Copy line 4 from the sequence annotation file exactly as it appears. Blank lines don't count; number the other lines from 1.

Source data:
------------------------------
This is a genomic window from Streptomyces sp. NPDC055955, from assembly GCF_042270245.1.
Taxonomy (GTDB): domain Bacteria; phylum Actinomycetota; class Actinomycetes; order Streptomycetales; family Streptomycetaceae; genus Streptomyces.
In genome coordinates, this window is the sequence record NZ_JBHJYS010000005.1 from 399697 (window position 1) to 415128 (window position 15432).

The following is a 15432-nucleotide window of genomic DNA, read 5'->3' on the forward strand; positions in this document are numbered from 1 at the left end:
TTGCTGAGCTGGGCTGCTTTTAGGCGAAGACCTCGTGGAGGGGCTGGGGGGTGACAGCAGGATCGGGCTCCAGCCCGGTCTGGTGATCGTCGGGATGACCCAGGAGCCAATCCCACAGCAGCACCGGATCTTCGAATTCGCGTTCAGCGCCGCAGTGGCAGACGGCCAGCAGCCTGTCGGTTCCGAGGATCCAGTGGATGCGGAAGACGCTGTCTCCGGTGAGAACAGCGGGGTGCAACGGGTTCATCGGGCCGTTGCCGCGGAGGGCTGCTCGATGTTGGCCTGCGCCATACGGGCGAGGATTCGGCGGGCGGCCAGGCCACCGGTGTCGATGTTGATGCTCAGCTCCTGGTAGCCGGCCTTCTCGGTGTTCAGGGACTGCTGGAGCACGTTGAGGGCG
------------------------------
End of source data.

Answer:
The following is a 15432-nucleotide window of genomic DNA, read 5'->3' on the forward strand; positions in this document are numbered from 1 at the left end: